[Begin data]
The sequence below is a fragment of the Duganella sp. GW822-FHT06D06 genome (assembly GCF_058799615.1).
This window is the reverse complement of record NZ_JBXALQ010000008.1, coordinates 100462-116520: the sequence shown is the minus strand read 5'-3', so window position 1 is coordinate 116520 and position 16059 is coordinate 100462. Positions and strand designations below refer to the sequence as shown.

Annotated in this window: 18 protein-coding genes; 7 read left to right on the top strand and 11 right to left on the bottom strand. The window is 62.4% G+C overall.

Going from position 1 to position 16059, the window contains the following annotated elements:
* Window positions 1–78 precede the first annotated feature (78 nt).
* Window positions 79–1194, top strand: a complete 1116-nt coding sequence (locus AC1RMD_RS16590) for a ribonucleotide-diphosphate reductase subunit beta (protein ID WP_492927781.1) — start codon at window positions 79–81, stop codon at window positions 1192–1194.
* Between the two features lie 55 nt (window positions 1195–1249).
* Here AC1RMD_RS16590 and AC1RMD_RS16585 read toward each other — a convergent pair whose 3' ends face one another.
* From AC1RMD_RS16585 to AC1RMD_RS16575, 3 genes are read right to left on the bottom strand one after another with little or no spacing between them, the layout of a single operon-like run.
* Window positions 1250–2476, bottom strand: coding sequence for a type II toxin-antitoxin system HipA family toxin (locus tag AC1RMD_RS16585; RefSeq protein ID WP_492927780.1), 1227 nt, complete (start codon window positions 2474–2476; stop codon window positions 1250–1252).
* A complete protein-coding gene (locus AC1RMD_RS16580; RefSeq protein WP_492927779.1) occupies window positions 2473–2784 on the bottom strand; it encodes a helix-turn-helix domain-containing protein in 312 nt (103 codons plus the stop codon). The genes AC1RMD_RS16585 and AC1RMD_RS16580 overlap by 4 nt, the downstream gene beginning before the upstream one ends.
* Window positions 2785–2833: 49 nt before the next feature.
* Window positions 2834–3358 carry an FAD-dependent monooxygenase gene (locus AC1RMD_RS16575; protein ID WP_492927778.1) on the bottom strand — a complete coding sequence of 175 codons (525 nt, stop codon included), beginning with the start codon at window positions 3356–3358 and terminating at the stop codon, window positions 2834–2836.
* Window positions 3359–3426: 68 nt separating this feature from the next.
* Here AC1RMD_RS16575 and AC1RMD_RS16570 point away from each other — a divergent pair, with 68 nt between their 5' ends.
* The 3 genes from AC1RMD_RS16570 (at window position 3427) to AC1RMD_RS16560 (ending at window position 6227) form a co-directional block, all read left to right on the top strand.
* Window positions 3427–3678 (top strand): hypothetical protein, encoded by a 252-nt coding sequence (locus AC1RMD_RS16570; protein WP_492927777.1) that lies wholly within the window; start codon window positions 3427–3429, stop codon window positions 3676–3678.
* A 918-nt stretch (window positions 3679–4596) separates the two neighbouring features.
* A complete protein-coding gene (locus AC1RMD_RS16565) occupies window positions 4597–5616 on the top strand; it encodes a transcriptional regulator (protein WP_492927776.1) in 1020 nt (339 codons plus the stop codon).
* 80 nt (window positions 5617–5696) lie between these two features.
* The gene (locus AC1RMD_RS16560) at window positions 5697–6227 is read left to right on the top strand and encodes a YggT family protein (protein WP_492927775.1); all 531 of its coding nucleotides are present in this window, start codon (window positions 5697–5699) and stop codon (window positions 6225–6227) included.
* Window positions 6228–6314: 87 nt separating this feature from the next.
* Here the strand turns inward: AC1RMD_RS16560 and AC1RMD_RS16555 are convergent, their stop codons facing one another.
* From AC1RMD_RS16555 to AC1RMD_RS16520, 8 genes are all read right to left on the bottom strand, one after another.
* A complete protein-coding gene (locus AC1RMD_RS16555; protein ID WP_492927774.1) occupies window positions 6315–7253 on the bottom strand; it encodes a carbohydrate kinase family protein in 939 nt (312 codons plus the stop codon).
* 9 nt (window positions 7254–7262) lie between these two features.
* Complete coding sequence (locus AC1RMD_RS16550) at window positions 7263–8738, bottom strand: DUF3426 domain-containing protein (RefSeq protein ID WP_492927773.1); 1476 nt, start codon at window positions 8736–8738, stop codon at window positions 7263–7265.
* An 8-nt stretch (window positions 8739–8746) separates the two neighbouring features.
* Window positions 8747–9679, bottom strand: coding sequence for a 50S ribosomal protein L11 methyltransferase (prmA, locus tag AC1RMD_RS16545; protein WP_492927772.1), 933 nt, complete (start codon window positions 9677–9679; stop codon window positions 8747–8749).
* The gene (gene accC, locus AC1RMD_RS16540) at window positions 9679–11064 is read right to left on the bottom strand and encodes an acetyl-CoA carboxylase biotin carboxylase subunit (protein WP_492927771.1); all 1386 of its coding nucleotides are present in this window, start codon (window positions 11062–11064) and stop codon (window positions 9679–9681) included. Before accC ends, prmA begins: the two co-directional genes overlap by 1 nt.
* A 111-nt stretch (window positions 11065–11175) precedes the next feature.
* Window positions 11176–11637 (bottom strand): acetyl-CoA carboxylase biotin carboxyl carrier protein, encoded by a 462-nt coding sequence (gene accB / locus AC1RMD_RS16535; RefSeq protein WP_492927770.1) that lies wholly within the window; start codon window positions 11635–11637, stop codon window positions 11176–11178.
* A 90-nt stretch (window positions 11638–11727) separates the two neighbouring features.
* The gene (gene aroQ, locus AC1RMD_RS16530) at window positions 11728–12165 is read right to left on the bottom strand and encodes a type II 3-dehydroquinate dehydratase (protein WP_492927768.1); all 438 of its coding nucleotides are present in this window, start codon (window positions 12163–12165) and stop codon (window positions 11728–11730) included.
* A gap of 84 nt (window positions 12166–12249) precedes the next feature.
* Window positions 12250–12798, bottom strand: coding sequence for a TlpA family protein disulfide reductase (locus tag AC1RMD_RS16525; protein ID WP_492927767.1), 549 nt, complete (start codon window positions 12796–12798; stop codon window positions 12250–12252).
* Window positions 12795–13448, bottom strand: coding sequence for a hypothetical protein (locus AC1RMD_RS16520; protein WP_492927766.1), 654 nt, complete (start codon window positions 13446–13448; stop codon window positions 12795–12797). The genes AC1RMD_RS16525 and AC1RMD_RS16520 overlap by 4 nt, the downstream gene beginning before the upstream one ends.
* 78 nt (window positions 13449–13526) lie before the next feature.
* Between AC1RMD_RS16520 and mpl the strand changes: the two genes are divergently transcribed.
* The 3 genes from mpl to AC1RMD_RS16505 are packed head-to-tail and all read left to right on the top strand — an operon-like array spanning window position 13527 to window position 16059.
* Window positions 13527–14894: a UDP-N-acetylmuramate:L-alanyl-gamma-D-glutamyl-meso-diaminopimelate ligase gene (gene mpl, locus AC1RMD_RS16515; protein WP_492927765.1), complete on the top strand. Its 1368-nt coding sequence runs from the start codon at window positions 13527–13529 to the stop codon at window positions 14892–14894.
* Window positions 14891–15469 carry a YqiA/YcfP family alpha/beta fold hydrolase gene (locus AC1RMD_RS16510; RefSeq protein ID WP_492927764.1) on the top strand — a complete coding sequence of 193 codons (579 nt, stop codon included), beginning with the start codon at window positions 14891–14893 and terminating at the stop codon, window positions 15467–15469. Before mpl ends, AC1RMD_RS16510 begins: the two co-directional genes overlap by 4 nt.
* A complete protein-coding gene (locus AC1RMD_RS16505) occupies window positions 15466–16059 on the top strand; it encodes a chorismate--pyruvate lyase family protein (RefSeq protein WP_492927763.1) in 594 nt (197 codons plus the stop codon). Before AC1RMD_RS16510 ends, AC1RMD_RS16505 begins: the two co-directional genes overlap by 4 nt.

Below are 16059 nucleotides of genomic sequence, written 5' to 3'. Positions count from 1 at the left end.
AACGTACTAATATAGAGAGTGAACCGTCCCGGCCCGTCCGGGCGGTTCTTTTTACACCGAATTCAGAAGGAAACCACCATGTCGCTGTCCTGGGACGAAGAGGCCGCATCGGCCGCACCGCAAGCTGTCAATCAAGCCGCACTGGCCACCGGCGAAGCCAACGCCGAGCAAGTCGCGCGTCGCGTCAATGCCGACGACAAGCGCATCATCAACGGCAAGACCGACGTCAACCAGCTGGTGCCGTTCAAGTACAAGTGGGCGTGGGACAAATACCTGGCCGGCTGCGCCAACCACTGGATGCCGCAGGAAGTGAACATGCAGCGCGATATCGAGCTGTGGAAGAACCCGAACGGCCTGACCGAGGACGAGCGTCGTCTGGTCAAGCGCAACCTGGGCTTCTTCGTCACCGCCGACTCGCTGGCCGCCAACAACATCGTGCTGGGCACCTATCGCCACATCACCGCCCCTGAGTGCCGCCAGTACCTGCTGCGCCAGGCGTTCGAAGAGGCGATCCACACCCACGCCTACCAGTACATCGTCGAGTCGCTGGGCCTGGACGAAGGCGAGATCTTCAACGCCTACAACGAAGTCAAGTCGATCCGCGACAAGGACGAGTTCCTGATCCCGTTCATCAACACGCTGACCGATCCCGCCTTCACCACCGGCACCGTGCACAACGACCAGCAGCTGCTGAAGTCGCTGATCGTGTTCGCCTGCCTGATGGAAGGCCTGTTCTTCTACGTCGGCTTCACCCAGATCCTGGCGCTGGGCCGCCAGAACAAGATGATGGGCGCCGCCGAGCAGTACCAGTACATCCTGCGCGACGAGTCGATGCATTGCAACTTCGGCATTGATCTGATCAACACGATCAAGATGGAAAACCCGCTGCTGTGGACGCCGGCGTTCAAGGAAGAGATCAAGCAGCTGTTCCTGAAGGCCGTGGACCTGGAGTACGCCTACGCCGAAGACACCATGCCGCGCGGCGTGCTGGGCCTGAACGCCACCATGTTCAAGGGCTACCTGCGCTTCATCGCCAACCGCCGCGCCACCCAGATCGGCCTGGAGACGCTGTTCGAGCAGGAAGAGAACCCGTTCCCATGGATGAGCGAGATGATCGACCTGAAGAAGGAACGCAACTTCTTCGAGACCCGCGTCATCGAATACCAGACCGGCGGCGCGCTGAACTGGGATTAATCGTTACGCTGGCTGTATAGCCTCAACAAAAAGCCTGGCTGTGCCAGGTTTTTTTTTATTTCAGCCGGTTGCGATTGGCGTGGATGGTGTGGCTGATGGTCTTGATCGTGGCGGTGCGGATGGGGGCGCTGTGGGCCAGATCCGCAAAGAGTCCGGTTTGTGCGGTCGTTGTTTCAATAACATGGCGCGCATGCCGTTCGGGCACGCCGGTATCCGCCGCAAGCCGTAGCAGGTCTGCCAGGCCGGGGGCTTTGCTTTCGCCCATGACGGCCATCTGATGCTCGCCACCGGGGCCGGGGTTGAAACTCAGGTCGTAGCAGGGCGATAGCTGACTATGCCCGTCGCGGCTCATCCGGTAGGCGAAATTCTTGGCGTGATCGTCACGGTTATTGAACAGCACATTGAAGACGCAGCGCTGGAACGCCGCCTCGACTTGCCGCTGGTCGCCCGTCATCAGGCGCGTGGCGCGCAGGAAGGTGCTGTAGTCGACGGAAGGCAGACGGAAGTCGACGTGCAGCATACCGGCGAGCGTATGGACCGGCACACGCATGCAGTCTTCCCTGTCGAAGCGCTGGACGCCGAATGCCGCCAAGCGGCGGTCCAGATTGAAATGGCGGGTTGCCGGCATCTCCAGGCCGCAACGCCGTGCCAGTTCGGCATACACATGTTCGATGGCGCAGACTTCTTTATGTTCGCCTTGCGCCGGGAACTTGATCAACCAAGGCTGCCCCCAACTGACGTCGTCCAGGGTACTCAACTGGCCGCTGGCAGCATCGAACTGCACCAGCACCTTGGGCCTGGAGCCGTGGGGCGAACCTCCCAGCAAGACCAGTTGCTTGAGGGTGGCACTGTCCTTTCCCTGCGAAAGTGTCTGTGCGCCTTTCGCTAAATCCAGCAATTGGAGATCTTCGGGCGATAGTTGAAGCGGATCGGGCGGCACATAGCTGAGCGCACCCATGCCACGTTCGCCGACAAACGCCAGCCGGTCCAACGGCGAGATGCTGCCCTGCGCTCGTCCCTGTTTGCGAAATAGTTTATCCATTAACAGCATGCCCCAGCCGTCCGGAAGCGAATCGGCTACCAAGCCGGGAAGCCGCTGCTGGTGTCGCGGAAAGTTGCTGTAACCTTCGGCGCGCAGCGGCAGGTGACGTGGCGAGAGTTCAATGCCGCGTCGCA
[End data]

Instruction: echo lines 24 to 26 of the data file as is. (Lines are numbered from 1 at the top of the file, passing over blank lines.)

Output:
* From AC1RMD_RS16555 to AC1RMD_RS16520, 8 genes are all read right to left on the bottom strand, one after another.
* A complete protein-coding gene (locus AC1RMD_RS16555; protein ID WP_492927774.1) occupies window positions 6315–7253 on the bottom strand; it encodes a carbohydrate kinase family protein in 939 nt (312 codons plus the stop codon).
* 9 nt (window positions 7254–7262) lie between these two features.